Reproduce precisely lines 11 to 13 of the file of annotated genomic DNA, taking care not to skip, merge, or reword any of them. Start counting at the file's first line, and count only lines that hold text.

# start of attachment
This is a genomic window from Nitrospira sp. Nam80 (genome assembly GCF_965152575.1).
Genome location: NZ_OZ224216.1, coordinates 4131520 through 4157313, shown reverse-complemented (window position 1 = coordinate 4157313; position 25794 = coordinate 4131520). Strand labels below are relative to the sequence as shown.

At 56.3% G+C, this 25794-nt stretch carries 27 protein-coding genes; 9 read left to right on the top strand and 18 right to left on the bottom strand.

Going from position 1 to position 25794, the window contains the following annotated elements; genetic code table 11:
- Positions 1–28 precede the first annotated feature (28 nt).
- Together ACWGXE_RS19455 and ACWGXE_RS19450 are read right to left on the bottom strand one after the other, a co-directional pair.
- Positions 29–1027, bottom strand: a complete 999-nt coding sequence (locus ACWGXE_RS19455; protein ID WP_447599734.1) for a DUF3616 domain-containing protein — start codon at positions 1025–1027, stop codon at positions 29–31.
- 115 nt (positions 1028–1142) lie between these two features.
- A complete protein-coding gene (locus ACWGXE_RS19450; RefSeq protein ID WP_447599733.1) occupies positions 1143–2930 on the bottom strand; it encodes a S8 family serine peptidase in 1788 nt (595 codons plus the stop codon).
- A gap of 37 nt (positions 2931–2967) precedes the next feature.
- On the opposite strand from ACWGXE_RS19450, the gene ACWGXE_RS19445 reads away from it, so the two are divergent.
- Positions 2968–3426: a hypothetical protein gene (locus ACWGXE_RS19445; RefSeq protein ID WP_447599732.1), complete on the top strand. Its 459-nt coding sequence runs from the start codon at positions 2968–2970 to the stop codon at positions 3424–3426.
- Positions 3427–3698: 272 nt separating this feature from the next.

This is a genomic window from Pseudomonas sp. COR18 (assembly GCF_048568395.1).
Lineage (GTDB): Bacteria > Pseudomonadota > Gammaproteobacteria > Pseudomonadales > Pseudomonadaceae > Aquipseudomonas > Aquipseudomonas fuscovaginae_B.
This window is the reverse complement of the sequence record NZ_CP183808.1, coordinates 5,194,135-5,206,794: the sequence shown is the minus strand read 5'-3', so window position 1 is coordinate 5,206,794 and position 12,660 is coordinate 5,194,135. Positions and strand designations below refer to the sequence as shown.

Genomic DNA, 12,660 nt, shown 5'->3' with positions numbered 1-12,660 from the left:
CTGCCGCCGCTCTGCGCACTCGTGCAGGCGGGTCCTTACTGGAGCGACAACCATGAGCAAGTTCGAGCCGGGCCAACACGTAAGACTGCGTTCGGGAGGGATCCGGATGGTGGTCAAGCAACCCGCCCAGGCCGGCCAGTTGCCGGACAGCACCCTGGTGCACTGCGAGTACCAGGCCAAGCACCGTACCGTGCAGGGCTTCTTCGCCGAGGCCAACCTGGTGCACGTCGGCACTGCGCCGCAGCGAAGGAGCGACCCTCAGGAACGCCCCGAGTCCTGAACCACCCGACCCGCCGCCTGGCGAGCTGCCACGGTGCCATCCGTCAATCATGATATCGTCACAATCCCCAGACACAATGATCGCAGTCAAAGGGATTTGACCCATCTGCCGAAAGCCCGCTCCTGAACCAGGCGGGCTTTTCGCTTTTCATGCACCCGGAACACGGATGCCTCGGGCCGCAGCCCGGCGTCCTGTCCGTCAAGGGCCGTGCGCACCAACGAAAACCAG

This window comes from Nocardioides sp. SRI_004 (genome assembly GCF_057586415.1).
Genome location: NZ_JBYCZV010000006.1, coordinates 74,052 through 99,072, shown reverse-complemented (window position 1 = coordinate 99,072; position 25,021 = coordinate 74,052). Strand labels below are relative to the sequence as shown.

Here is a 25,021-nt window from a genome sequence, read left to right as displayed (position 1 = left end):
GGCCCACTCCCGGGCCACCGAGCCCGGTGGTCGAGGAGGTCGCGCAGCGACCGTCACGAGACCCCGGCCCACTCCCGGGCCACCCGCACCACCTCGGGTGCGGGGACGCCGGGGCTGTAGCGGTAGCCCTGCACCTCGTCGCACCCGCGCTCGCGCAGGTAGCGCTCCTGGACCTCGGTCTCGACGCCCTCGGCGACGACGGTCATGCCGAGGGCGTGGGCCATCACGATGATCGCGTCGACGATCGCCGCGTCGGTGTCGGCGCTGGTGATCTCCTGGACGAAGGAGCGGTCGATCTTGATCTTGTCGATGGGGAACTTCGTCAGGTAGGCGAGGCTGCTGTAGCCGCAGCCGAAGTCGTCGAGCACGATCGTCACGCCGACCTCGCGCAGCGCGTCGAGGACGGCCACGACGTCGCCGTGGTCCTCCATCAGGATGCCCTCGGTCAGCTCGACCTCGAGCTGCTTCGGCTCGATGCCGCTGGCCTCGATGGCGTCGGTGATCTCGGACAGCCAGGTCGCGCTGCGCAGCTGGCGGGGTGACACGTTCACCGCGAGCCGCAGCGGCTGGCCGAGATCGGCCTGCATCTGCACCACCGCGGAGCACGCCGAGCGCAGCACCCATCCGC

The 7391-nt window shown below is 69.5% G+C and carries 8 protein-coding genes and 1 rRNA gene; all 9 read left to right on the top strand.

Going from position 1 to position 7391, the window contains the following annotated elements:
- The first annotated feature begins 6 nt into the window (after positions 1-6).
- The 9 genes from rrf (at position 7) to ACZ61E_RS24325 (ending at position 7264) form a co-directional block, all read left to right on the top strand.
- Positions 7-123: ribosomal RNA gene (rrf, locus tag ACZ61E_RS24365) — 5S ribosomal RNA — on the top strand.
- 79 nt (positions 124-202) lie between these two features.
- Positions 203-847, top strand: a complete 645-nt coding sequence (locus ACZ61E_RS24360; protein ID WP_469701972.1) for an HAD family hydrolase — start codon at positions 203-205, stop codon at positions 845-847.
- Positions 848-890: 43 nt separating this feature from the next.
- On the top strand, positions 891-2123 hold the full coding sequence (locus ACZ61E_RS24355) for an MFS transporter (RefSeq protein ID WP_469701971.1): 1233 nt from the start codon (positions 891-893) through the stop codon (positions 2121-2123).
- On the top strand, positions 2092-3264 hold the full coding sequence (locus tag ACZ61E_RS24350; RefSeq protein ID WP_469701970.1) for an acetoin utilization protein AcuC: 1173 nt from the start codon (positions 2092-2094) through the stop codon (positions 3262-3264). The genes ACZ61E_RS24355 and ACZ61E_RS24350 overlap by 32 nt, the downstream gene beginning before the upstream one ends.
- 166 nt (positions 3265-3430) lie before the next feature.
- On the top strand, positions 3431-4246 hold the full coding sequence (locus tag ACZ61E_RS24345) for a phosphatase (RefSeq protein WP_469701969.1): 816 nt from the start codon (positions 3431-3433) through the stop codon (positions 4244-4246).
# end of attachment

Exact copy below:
- On the opposite strand from ACWGXE_RS19450, the gene ACWGXE_RS19445 reads away from it, so the two are divergent.
- Positions 2968–3426: a hypothetical protein gene (locus ACWGXE_RS19445; RefSeq protein ID WP_447599732.1), complete on the top strand. Its 459-nt coding sequence runs from the start codon at positions 2968–2970 to the stop codon at positions 3424–3426.
- Positions 3427–3698: 272 nt separating this feature from the next.